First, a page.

The never ending Aadhar debate is becoming interesting day by day with court hearing. When UIDAI introduced Aadhar in the UPA regime, one of the main targets was to simplify and bring ease into social welfare schemes. In the NDA era, the whole issue of making it mandatory has irked people from several sectors of society and the Supreme Court hearing on that is presently bringing up various aspects of it. Senior Advocate Rakesh Dwivedi, appearing for UIDAI and the Gujarat government, told the five bench Constitution bench headed by Chief Justice Dipak Misra that the 12 digit national identifier brought Indians face to face with the service providers for getting the benefits. The bench didn’t seem too impressed with the idea and retorted back with its ‘exclusive’ nature.
The bench comprising Justices AK Sikri, AM Khanwilkar, DY Chandrachud and Ashok Bhushan remarked,”We are not sure if that is the best model. The individual should not be a supplicant. The state should go to him and give him benefits.” No doubt, the bench stressed on the fact that Aadhar is a mean to identify people but cannot be the only caveat to that there should be no exclusion. In other words, the Supreme Court highlighted the need to differentiate the mode to eradicate poverty and right to privacy as both are intertwined and are of paramount importance in any democratic set up. Counsel for UIDAI also referred, “The court balanced the rights in the case where fundamental right to life was involved. What are being said under section 7 of the Aadhar Act covers human rights of a lot of people of our country. This court should act as a sentinel to ensure that right to privacy is balanced with all the other rights under Article 21 that Aadhar covers.”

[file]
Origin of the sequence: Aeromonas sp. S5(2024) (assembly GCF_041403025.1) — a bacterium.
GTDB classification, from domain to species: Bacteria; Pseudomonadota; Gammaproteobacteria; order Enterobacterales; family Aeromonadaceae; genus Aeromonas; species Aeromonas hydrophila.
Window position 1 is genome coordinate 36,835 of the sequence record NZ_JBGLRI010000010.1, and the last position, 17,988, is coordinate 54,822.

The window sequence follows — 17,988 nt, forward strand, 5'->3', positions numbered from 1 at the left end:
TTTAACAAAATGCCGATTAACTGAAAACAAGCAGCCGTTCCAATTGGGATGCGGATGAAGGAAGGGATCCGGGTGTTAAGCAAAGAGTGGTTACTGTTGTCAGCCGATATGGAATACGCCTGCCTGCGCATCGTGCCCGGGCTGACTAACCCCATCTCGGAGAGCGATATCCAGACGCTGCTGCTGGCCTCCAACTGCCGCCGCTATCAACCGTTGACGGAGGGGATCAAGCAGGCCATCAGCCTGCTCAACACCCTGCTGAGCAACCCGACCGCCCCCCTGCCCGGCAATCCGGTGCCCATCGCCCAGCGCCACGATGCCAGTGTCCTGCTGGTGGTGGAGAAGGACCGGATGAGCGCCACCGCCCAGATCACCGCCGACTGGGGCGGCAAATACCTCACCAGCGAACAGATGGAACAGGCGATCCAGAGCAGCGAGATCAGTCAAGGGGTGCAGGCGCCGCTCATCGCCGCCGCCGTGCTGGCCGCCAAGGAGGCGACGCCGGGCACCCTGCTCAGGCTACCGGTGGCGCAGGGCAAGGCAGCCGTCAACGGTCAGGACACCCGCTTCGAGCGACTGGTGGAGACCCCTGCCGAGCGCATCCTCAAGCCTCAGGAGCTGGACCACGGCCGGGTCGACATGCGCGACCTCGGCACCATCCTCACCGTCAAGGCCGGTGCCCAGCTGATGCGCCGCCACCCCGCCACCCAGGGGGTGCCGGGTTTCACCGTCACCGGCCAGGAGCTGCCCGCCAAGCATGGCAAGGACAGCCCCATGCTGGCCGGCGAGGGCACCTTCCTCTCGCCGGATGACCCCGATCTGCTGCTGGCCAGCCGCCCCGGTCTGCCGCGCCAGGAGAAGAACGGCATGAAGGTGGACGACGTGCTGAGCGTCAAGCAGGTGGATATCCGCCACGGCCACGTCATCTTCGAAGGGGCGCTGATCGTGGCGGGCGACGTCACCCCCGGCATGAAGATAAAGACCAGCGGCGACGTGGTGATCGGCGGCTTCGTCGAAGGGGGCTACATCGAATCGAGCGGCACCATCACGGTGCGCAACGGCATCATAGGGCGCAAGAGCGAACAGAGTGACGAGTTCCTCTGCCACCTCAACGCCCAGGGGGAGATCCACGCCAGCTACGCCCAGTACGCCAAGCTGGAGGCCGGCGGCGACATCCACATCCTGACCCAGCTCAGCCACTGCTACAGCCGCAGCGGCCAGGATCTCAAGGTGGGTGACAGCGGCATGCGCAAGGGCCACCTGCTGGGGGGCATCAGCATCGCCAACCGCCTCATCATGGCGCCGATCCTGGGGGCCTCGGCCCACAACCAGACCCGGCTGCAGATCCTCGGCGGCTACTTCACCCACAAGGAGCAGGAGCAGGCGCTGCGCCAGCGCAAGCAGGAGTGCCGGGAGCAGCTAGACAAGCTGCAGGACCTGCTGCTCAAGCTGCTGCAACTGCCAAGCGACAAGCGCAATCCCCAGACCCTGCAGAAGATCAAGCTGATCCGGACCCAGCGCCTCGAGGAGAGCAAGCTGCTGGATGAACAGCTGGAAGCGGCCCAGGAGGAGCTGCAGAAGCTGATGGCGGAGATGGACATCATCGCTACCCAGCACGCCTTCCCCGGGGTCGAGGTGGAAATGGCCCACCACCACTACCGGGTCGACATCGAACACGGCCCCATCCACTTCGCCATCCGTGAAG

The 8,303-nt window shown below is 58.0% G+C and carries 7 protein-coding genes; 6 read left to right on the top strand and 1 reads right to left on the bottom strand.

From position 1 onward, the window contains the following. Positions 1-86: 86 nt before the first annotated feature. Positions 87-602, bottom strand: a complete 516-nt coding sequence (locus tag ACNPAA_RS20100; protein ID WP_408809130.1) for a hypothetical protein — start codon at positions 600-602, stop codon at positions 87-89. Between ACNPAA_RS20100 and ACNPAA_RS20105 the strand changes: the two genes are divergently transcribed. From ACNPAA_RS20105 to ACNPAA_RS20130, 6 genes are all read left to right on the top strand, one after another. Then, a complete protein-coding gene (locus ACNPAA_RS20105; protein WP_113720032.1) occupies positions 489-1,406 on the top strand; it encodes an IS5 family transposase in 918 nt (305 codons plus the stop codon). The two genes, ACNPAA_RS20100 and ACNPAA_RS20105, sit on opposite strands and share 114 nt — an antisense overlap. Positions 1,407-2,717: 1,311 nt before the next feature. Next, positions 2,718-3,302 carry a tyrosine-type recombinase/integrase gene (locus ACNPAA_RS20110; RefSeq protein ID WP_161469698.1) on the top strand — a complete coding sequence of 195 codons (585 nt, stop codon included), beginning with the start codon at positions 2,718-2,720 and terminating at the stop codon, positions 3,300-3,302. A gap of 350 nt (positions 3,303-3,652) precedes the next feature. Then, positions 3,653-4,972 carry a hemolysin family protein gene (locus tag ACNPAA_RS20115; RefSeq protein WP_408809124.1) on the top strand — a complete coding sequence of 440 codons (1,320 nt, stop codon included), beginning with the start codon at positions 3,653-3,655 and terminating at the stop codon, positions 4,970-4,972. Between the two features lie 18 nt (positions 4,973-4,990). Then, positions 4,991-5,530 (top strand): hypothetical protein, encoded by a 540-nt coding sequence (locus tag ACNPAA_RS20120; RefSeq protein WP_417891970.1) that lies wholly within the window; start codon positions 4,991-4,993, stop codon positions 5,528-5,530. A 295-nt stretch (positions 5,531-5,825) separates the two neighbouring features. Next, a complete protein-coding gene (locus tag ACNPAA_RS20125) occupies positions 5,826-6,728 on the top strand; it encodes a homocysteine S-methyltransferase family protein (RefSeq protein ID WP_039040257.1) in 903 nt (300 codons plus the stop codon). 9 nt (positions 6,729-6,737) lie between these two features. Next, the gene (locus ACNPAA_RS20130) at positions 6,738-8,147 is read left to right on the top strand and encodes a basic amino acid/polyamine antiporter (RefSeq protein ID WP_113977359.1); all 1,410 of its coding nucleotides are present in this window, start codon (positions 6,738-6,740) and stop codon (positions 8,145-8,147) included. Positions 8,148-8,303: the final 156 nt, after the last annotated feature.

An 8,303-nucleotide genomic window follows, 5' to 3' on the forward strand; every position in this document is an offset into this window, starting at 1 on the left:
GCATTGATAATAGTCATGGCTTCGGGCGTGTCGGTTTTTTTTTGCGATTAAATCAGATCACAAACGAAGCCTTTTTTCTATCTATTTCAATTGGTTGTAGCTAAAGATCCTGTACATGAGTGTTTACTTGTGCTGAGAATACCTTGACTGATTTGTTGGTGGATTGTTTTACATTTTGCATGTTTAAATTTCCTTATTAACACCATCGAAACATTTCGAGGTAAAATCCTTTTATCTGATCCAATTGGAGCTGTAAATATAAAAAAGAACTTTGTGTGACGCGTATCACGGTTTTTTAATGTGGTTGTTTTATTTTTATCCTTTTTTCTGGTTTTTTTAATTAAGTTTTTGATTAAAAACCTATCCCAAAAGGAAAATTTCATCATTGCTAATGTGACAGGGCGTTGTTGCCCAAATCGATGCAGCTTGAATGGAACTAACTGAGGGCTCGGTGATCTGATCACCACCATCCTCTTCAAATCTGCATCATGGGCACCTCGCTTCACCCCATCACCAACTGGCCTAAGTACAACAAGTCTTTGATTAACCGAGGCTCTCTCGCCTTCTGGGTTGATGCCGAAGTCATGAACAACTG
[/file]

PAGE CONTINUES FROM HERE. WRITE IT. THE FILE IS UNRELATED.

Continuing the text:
No doubt, the whole Aadhar debate has arrived at an important juncture where critical aspects like privacy and data protection has come to the forefront. there is no denying the fact that biometric authentication attached to every transaction of an Aadhar user is definitely going to generate huge amount of data which will necessitate the mode to protect the data. Thus from all perspectives, the Aadhar debate has come to a serious point of reference where discussions are going on in the basic level where individual rights and concern are most appreciated.